• Stearns, F. W. and C. B. Fenster. 2016b. The effect of induced mutations on quantitative traits in Arabidopsis thaliana: Natural versus artificial conditions. Ecology & Evolution 6:8366-8374
  • Stearns, F. W. and C. B. Fenster. 2016a. Fisher’s Geometric Model Predicts the Effects of Random Mutations When Tested in the Wild. Evolution 70:495-501.
  • Stearns, F. W., K. J. Tilmon, and T. K. Wood. 2013. Felsenstein’s “one-allele model” of speciation: The role of philopatry in the initial stages of host plant mediated reproductive isolation in Enchenopa binotata. Current Zoology 59:658-666.
  • Stearns, F. W. and C. B. Fenster. 2013. Evidence for parallel adaptation to climate across the natural range of Arabidopsis thaliana. Ecology & Evolution 3:22412250.
  • Stearns, F. W. 2010. One Hundred Years of Pleiotropy: A Retrospective. Genetics 186:767-773.
  • Stearns, F. W., S. Boles, H. Hurston, T. Vo, D. Butler, W. Shuham and T. E. Juenger. 2008. Identification of nuclear microsatellite loci for Ipomopsis aggregata and the distribution of pairwise relatedness in natural populations. Molecular Ecology Resources 8:437-439.
  • Knox, J. S., F. W. Stearns, and C. K. Dietzel. 1999. Factors controlling the distribution and abundance of the narrow endemic, Helenium virginicum (Asteraceae): Antiherbivore Defense?  Banisteria 13:95-99.


  • BIO113L – General Biology I: Cell Biology and Genetics Lab
  • BIO113HL – General Biology I: Cell Biology and Genetics Lab (Honors)
  • BIO315 – Evolution
  • BIO230 – Genetics (Lecture and Lab)
  • BIO310 – Cell Biology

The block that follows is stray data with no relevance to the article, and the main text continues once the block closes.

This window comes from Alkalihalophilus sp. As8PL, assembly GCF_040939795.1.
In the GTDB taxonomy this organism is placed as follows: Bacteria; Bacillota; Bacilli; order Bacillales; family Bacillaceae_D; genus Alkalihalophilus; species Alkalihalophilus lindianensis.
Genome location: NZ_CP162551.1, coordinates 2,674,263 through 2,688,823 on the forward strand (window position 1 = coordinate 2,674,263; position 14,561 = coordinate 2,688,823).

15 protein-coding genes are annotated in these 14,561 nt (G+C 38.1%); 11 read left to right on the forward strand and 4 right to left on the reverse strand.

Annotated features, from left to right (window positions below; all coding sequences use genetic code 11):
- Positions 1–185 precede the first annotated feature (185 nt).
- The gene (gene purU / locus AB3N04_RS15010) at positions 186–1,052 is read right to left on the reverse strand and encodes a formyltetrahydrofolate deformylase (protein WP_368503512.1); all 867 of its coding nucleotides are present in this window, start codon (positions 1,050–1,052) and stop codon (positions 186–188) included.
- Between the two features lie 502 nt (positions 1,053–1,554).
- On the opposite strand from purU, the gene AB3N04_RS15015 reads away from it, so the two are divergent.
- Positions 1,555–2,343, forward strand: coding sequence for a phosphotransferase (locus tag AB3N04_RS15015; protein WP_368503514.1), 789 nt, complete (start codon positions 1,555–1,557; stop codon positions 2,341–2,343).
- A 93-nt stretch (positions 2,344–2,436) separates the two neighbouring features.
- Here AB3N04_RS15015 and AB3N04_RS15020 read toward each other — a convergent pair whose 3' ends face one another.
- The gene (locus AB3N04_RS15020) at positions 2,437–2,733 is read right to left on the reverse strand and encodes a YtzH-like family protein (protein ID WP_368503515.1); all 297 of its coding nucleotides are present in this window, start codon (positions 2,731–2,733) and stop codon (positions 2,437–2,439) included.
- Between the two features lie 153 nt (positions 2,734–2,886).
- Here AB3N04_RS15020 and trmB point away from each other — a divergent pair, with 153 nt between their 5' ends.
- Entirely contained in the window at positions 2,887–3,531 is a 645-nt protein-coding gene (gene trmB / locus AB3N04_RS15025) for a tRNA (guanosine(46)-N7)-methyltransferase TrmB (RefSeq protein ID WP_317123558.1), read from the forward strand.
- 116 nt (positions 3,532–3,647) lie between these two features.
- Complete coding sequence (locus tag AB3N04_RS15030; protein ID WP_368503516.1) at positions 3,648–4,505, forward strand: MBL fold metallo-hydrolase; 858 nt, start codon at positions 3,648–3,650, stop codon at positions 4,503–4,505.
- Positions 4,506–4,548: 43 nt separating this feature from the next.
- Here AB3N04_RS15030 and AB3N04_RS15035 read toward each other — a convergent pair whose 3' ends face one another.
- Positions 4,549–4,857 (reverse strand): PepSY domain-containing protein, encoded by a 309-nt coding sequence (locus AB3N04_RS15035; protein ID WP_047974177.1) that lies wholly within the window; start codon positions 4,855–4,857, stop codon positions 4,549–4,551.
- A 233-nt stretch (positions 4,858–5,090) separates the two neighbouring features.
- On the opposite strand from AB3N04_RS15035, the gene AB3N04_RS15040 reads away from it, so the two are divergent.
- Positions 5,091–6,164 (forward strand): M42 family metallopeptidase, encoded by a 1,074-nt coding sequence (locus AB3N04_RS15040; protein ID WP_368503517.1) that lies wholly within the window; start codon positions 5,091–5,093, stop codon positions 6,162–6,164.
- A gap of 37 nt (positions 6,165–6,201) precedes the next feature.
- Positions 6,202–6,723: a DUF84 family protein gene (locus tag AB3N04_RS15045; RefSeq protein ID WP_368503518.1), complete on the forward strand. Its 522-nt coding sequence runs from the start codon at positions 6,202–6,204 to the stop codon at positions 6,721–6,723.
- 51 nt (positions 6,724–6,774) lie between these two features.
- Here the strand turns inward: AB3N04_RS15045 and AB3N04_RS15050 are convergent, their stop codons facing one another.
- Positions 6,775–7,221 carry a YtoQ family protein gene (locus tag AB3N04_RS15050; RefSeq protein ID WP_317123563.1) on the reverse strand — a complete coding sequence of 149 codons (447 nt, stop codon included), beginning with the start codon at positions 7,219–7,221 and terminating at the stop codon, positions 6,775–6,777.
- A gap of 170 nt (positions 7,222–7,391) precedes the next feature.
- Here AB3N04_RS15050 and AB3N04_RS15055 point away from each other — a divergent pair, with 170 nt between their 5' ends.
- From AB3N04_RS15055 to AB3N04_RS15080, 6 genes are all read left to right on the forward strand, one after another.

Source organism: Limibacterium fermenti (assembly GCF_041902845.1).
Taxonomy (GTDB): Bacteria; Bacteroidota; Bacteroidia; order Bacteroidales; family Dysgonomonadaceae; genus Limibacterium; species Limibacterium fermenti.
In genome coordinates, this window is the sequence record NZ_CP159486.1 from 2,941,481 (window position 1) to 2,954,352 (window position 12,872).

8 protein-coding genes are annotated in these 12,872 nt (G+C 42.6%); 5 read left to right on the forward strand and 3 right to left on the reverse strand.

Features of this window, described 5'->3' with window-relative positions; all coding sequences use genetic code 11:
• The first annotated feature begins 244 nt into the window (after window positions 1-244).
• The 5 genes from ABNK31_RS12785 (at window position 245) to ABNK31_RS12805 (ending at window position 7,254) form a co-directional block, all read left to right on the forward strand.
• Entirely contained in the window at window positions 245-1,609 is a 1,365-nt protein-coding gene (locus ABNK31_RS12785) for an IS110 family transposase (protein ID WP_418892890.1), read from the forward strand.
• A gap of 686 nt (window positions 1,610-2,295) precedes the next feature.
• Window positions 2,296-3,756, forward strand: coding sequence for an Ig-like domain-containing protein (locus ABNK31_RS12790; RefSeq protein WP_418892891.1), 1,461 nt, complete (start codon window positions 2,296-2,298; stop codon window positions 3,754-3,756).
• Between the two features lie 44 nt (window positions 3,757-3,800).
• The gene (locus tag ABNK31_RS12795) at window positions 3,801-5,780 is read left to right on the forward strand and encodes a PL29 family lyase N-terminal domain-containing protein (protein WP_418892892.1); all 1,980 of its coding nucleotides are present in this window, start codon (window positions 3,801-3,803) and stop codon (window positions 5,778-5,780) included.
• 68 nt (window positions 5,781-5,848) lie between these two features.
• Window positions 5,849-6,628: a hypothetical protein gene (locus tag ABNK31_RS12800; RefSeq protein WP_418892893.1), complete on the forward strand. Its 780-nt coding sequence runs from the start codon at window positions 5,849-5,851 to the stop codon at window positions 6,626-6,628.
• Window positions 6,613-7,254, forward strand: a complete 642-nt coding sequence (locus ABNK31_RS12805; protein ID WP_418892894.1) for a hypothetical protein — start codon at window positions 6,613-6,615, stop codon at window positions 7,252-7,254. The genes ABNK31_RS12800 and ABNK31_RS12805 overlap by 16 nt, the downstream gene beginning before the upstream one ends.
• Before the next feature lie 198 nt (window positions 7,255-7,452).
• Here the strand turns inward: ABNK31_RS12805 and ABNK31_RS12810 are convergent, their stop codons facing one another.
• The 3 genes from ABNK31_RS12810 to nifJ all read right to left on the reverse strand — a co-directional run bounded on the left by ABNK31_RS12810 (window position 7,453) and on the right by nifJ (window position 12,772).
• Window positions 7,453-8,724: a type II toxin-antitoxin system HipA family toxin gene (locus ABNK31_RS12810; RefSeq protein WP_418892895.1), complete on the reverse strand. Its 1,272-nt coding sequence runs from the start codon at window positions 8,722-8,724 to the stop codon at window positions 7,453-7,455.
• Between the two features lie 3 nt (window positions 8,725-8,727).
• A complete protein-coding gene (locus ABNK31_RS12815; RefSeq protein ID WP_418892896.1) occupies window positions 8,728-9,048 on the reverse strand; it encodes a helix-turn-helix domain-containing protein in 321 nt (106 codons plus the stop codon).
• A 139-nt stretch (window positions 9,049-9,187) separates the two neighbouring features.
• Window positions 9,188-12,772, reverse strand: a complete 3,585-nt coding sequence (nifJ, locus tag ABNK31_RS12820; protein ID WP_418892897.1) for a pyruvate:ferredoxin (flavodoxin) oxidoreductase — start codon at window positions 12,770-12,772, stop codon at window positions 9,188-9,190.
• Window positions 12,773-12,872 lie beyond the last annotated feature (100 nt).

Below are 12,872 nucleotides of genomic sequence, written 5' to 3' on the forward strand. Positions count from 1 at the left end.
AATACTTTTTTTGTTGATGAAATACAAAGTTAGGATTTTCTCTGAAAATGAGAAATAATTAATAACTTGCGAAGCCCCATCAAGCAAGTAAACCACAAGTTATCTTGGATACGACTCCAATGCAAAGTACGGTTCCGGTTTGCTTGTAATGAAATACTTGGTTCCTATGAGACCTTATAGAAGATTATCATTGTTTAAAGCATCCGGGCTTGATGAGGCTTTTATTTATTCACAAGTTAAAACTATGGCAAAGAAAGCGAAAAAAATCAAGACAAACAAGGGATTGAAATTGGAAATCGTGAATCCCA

• BIO330 – Molecular Genetics (Lecture and Lab)


Projects and Funding

  • Washington Biologists’ Field Club Grant. Using a candidate gene approach to identify speciation genes in the insect Enchenopa binotata. 2023.

Recent Presentations

  • R. Rodriguez, T. Wood, F. Stearns, R. Snyder, K. Tilmon, M. Cast, R. Hunt, & R. Cocroft. Ecological adaptation and signal plasticity in an experimental host-plant shift. Animal Behavior Society Meetings, University of Missouri Columbia. 2016.
  • F. Stearns & C. Fenster. The role of induced mutations as steps toward a Fisherian optimum in Arabidopsis thaliana under field conditions. Evolution Meetings, North Carolina State University. 2014
  • F. Stearns & C. Fenster. Evidence for parallel adaptation to climate across the natural range of Arabidopsis thaliana. Mid-Atlantic Ecological Society of America Meetings, University of Maryland College Park. 2014.
  • F. Stearns & C. Fenster. Evidence for parallel adaptation to climate across the natural range of Arabidopsis thaliana (Poster). American Genetic Association Meetings, Cornell University. 2013.

Invited Presentations

  • Stearns, F. Speciation in the Enchenopa binotata treehopper: The role of philopatry.  Tri Beta Biology Honor Society Seminar Series. McDaniel College. Westminster, MD. 2013.
  • Stearns, F. Moving toward an optimum: Mutations as an evolutionary force. Departmental Seminar. SUNY Potsdam. Potsdam, NY. 2009.

Popular Writing